Federer turns 30 next year and insists the London Olympic Games at Wimbledon in 2012 is no longer his cut off date. Indeed he does not rule out the possibilities of carrying on until the Rio de Janeiro Olympiad four years later.
 
The Swiss admitted: “I will be 35 in 2016. I haven't thought that far yet and I don't even know what surface they'll play it on, whether it's going to be clay or hard court. I hope in some ways, 2012 is not my last just because I like to play for so long. For an Olympics, I definitely could get up for that, no problem.
 
“I've always had something special happening at all the Olympics. It's changed how other athletes look at me today at the Olympics. I can barely do the opening ceremonies as the other athletes eat me up as I wait inside. I'm happy to go through with it because for me it's a dream to be a part of the Olympic spirit and everything it stands for. I like being there.”
 
Federer believes the addition of Paul Annacone to his coaching set-up is already reaping dividends. The Swiss had become a little disenchanted with his results leading up to his alliance with the American former coach of Pete Sampras and Tim Henman following Wimbledon.
 
“After having somewhat of a disappointing clay season, then Halle, Wimbledon stretch, where I wasn't able to win any tournaments and didn't play my best tennis,” said Federer. “I played a bit passive. It was important that I was able to pick up my game.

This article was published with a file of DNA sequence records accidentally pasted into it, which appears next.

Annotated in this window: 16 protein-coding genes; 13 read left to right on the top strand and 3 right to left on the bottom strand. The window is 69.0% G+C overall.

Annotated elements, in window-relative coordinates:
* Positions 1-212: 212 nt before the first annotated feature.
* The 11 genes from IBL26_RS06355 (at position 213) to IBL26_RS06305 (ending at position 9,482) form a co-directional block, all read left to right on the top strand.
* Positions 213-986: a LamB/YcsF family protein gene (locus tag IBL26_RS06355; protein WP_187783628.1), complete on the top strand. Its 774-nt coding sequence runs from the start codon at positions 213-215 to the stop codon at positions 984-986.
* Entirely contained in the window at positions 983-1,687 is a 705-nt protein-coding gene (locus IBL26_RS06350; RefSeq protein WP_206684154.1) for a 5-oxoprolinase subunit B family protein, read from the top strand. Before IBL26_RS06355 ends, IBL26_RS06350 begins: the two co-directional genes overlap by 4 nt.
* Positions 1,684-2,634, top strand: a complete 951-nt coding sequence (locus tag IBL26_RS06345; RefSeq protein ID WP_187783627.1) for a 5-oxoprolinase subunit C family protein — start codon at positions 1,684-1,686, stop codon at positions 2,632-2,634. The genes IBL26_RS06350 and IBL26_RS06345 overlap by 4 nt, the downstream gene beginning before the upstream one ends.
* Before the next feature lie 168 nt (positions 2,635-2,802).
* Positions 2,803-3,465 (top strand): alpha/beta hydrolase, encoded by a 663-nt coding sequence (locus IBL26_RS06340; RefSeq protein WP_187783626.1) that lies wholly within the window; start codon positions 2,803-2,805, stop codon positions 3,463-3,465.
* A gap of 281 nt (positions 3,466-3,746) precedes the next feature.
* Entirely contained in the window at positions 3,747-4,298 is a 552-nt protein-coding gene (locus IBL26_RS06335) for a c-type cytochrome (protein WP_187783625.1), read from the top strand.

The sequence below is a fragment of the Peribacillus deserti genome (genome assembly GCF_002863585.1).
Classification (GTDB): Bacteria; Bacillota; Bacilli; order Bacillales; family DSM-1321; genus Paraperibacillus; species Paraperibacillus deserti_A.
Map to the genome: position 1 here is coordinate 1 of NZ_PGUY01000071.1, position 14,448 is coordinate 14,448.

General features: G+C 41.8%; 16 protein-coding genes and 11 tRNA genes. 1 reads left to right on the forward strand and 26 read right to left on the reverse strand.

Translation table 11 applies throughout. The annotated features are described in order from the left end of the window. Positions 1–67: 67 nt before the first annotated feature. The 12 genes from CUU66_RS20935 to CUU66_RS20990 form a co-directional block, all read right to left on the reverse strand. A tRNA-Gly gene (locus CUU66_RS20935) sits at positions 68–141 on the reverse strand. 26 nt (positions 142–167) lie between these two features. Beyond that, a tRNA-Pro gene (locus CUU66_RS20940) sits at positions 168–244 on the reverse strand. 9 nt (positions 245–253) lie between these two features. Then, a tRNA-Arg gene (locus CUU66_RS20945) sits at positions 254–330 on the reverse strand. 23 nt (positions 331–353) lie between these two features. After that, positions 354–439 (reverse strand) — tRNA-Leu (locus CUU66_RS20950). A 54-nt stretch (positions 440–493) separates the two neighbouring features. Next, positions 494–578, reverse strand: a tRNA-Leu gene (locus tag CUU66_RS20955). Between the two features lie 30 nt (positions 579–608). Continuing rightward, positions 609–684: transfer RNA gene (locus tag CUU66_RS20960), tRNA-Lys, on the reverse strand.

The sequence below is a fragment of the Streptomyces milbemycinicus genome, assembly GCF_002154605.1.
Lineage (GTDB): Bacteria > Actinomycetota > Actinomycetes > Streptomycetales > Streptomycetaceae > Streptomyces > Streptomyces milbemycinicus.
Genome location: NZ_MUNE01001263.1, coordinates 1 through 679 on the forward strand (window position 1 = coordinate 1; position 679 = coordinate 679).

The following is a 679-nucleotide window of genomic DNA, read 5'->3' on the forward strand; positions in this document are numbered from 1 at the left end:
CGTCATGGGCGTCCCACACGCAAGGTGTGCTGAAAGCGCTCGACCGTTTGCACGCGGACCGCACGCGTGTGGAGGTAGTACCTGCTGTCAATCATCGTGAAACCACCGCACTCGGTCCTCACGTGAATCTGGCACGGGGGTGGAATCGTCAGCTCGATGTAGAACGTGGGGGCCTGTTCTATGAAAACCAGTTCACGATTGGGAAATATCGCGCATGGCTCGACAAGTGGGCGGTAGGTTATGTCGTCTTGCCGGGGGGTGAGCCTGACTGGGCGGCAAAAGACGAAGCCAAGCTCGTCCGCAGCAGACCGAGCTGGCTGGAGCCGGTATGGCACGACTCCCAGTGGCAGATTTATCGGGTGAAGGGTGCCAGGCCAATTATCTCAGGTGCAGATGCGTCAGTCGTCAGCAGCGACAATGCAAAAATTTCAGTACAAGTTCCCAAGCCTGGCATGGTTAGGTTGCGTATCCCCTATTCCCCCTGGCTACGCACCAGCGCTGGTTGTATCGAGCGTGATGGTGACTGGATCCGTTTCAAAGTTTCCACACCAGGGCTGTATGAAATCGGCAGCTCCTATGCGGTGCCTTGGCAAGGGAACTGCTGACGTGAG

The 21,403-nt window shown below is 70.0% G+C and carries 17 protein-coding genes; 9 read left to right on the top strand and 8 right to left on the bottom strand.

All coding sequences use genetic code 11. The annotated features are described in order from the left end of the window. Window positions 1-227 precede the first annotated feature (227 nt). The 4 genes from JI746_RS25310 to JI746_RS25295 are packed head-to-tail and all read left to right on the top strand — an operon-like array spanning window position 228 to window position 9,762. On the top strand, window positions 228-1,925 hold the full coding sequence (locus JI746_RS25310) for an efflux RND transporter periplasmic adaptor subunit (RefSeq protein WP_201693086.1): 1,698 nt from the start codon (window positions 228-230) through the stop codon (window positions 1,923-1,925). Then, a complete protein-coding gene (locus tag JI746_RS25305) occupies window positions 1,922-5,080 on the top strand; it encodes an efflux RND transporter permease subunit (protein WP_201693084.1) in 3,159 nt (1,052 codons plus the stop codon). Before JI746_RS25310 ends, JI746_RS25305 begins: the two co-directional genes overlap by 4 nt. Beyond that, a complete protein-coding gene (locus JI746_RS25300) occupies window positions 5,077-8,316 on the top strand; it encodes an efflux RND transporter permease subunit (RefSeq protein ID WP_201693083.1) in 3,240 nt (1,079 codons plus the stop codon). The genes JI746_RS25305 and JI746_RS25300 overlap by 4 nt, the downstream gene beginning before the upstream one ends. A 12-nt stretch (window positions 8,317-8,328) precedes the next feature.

"I started moving better, started feeling well physically and mentally. I'm sure Paul has helped in this regard.”
 
Elation was dominating Federer’s mind as he looked to the future, both short and long term. When asked how many more years he intended to compete he answered: “As long as I can. As long as I'm healthy, eager and motivated; which I clearly am.
 
 I've played ten full seasons in my career.  In nine of them I made the World Tour finals.  So I've always had obviously long and exhausting seasons.  But I seem to, enjoy it and take pleasure out of traveling the world, playing against the best, challenging myself in practice and so forth.
 
“So it's been an amazing career for myself. At the moment I have no plans at all of stopping, quitting or whatever you want to call it.  Hope I can play for many more years to come.  It's a goal.  I think it's possible